Although multilateral cooperation on nuclear issues has been effective in some cases, such as in ratifying the Nuclear Nonproliferation Treaty, it has been inadequate in others, such as in easing tensions with Iran and North Korea. In fact, even when China, Russia, and the US share the same agenda, their differing diplomatic tactics often undermine their ability to achieve their objectives.
Russia has economic and diplomatic interests in Iran's continued alienation from the West. Russian firms benefit from the reluctance of Western companies to invest in Iran due to the numerous unilateral and multilateral sanctions imposed on its government for its nuclear activities. These tensions preserve Russian firms as Iran's major economic partners.
Inside Afghanistan, the problem is that the government and its security forces still experience major difficulties in providing good governance and the rule of the law, promoting economic development and job creation, combating corruption and narcotics trafficking, and protecting Taliban members who attempt to reintegrate peacefully into Afghan society.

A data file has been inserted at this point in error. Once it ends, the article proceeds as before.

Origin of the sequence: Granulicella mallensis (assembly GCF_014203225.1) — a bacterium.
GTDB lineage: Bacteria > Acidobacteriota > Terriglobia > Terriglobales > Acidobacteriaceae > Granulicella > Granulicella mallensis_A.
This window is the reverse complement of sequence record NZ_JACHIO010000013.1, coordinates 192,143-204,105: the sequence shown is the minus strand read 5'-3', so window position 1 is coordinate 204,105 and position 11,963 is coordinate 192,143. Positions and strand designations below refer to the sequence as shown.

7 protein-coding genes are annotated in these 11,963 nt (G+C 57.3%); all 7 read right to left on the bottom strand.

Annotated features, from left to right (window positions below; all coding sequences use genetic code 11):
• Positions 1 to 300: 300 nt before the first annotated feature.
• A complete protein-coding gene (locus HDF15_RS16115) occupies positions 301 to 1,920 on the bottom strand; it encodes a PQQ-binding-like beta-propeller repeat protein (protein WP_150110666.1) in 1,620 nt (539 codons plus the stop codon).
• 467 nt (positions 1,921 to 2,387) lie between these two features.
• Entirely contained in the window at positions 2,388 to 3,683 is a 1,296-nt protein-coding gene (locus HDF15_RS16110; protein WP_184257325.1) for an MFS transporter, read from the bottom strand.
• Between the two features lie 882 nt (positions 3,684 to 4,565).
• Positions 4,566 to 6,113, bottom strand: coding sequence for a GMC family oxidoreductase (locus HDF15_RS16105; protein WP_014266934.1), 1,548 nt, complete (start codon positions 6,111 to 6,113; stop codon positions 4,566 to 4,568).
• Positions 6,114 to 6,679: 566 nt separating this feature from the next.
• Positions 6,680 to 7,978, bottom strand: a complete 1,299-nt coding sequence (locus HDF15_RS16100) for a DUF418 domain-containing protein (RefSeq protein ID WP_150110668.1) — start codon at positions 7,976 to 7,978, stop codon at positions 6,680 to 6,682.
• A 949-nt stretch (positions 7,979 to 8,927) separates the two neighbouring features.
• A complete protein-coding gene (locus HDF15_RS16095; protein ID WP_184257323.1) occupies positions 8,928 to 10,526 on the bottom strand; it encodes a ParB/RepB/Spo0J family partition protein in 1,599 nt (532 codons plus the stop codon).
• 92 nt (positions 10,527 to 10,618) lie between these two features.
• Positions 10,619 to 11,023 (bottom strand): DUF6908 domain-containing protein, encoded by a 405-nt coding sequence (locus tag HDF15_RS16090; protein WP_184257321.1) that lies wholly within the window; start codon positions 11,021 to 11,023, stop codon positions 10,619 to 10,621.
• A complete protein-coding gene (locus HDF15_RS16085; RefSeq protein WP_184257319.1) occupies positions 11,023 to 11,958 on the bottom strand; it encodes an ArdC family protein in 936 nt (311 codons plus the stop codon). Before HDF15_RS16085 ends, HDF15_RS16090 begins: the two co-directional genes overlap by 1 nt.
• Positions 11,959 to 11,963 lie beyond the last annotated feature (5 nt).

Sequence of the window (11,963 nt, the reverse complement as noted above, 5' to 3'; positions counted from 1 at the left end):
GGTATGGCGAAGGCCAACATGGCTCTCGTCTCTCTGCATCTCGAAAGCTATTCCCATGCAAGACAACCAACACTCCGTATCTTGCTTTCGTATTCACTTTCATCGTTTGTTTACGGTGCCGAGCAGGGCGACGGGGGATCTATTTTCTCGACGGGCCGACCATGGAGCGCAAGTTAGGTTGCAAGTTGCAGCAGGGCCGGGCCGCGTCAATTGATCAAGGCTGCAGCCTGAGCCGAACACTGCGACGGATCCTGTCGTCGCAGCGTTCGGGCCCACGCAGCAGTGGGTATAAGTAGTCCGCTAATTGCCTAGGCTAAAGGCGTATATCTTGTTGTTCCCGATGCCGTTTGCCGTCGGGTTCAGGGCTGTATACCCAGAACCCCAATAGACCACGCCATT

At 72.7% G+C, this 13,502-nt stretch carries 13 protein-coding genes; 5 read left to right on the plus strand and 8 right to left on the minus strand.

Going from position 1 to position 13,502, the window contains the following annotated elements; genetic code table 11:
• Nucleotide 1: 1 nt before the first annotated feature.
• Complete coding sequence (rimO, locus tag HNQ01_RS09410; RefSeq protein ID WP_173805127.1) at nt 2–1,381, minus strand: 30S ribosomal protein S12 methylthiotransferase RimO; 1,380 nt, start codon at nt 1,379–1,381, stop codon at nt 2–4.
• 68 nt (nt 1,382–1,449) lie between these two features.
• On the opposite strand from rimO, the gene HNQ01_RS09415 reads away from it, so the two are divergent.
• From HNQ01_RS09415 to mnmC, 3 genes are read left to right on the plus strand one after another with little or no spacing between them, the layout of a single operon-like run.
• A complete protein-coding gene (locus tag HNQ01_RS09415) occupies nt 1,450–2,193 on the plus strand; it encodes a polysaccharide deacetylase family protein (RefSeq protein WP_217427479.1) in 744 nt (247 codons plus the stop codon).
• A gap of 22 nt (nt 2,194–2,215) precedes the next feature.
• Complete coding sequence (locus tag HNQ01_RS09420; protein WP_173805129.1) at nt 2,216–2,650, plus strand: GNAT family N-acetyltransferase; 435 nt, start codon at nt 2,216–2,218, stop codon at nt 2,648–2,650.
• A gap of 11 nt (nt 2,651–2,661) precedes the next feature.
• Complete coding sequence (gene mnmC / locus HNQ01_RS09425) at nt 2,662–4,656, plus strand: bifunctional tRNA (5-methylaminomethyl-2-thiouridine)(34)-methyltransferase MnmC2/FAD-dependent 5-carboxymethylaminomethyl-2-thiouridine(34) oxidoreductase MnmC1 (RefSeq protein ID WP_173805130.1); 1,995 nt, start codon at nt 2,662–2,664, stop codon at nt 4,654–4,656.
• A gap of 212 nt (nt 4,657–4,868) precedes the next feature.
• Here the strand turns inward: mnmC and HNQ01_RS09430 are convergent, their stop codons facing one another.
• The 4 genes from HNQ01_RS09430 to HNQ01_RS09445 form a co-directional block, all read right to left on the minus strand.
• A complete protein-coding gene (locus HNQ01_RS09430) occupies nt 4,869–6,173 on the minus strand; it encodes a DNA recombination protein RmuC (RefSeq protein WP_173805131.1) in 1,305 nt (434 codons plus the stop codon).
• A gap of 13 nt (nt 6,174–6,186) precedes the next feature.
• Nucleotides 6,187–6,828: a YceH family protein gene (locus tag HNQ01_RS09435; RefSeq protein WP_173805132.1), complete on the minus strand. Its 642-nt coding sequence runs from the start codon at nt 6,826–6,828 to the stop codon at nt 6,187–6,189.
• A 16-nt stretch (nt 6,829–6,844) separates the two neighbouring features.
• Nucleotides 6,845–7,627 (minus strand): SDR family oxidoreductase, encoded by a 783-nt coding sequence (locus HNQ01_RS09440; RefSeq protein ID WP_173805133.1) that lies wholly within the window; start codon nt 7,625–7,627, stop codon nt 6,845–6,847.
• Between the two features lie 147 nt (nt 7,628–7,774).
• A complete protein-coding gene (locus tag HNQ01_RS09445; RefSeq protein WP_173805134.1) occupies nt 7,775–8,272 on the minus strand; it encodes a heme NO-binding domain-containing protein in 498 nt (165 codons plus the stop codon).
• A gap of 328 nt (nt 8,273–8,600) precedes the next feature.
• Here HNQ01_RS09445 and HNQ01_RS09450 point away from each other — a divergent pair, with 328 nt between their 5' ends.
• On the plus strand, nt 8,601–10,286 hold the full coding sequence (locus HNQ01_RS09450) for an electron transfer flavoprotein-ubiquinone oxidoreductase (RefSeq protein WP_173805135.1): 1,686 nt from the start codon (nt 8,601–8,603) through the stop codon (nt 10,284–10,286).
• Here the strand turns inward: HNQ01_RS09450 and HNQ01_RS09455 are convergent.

Russian military reform should focus around local threats, counterterrorism, smaller and more effective modern weapons, thinks Dr. Richard Weitz, Director of the Center for Political-Military Analysis at Hudson Institute
Dr. Richard Weitz, Director of the Center for Political-Military Analysis at Hudson Institute: Both countries are threatened by narcotics traffic. But the Unites States is not so affected by the traffic from Afghanistan, as Europe and Russia.
One of the main elements of the reform included transitioning from a mass-mobilization army to a smaller number of better trained and effective permanent combat readiness forces, with the undermanned (“cadre”) units consolidated into a smaller number of fully manned and combat ready brigades.
Despite their improved relationship, China and Russia have not formed a mutual defensive alliance and still tend to pursue distinct, if largely parallel, policies regarding many issues. Personal and economic exchanges between China and Russia remain minimal compared to those found between most large countries in Europe and North America.